To determine which preconditioning was optimal for stimulating proliferation of transplanted cells, LEC rat livers underwent ischemia-reperfusion (IRP) and/or radiation (RT) prior to cell transplantation. For the RT procedure, LEC rats were anesthetized with 10% chloral hydrate (3 mL/kg body weight) by intraperitoneal injection. Four days before transplantation, the whole liver received a single dose of 50 Gy at a dose rate of 320 cGy/min using a RS-2000 x-ray Biological Irradiator (Rad Source Technologies, Inc., Suwanee, GA, USA) as described previously . For IRP, the left portal vein branch was isolated and occluded with a hemostatic clip for 45 min as described previously . Immediately after release of the clip, MSCsATP7B were injected into the liver via the portal vein.
Ninety-two-month old LEC rats were divided into 5 groups of 18 animals each: a) saline; b) MSCsATP7B; c) IRP + MSCsATP7B (IRP group); d) RT + MSCsATP7B (RT group); e) IRP + RT + MSCsATP7B (IRP-plus-RT group). Before transplantation, 2×107 MSCsATP7B were resuspended in 0.5 mL PBS (cell viability was assessed by trypan blue dye exclusion assay), then transfused into the portal vein with a 30-gauge needle for over 2 min. Rats were sacrificed 4, 12 and 24 weeks later. At each time point, fresh liver, brain, and kidney tissues, and blood were obtained for analysis.
Biochemical Analysis and Histopathology
Blood samples at each time point were collected in heparin-containing tubes and centrifuged at 5000×g for 10 min. Levels of alanine aminotransferase (ALT) and aspartate aminotransferase (AST) were measured with a biochemical analyzer (Hitachi Co. Ltd., Tokyo, Japan). Formalin-fixed liver sections (5 µm) were stained with hematoxylin and eosin (HE) and Masson's trichrome (MT). The fibrotic area by MT staining was quantified by image analysis (Image-Pro Plus 6.0; Media Cybernetics, Bethesda, MD) and the histological features were independently assessed by two pathologists who were blinded to other details of the experiments.
To confirm that injected MSCsATP7B had differentiated into normal hepatocytes, GFP/CK-18 double fluorescence intensity was assessed using a previously described protocol . Briefly, liver tissues were embedded in tissue freezing medium (Tissue-Tek OCT Compound, Sakura Finetek, Torrance, CA, USA) and frozen at −80°C. Frozen sections were cut at 4 µm, fixed in cold acetone and then blocked in bovine serum albumin (BSA). Anti-CK-18 rabbit monoclonal antibody (Abcam, Cambridge, MA, USA) and anti-GFP mouse monoclonal antibody (Abmart, Shanghai, China) diluted, respectively, to 1∶100 and 1∶500 in PBS containing 1% BSA were applied to the blocked sections for 16 hours at 4°C. Negative controls were incubated with PBS containing 1% BSA instead of primary antibody. After washing in PBS, FITC-conjugated donkey anti-rabbit IgG (1∶1000, Abcam, Cambridge, MA, USA) and PE-conjugated goat anti-mouse IgG (1∶400, Santa Cruz, CA, USA) were applied for 1 hour at room temperature.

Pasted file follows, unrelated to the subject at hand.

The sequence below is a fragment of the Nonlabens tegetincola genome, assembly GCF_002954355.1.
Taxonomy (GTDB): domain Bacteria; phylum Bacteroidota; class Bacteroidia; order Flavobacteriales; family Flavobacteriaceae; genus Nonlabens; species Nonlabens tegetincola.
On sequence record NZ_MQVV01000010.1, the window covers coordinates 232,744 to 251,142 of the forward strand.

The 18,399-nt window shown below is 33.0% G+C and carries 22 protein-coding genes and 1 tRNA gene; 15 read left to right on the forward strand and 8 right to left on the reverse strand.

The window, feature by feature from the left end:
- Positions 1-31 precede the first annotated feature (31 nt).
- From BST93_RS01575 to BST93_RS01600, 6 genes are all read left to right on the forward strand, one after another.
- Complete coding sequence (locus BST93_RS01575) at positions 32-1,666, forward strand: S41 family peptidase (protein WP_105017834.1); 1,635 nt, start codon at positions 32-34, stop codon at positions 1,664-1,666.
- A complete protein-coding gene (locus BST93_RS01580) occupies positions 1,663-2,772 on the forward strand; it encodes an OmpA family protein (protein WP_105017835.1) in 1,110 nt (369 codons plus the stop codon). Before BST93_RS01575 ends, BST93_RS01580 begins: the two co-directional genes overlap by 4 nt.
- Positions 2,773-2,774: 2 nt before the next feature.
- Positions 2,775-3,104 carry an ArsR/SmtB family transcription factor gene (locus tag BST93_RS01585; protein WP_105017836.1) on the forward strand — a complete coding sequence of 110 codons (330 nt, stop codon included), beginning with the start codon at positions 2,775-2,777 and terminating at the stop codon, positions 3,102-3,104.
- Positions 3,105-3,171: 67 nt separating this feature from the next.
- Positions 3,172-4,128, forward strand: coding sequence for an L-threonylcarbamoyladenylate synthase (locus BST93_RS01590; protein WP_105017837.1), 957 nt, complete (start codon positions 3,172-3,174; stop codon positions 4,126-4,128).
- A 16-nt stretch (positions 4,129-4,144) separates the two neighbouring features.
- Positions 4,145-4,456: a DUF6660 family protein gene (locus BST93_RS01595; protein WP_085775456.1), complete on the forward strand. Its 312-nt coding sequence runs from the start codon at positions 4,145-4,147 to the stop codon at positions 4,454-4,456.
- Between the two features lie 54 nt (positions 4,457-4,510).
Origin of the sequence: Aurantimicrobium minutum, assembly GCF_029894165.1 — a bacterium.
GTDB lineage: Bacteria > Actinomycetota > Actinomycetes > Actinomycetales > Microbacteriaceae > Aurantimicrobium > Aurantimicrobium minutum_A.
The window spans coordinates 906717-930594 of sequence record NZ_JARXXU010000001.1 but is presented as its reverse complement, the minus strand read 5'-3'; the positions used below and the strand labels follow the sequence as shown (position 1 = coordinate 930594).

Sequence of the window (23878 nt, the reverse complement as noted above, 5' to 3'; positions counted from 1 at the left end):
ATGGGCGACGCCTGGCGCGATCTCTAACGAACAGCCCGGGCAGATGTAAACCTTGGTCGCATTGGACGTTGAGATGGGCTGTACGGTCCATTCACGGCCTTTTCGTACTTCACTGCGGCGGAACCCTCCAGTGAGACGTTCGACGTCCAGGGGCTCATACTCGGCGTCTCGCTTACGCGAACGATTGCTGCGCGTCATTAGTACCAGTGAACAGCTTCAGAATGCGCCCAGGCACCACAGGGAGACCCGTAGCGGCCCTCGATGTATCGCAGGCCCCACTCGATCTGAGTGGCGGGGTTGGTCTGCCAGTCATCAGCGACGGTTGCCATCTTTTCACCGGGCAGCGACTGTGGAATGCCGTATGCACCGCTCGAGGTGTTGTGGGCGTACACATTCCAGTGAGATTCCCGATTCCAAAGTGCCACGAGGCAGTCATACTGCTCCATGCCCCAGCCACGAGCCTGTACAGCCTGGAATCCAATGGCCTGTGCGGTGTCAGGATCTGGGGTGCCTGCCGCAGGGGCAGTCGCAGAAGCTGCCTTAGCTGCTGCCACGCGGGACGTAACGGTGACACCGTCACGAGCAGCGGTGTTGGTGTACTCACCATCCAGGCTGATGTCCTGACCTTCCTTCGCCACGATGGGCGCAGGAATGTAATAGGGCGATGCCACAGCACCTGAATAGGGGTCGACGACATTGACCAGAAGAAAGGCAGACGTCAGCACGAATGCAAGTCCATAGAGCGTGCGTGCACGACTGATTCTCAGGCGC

Real-time Quantitative Polymerase Chain Reaction (RT-PCR)
Total RNA was extracted from frozen liver tissues using Trizol solution (Invitrogen Life Technologies, Carlsbad, CA, USA) and then treated with RNase-free DNase. mRNA was reverse transcribed using a commercially available kit (Perfect Real Time, SYBR PrimeScriP TaKaRa, Shiga, Japan). The RT-PCR analysis was carried out with the following primers: ATP7B (F: 5′-GCCAGCATTGCAGAAGGAAAG-3′ and R: 5′ -TGATAAGTGATGACGGCCTCT-3′) and cDNAs for 40 cycles of 95°C for 5 min, 95°C for 30 s, 60°C for 30 s and 72°C for 30 s according to the manufacturer's protocol using the ABI Prism 7000 Sequence Detection system (Applied Biosystems, Tokyo, Japan). Ct values produced by ATP7B primers were normalized to the expression of the ß-actin housekeeping gene (2−ΔΔCt method).
Western Blot Analysis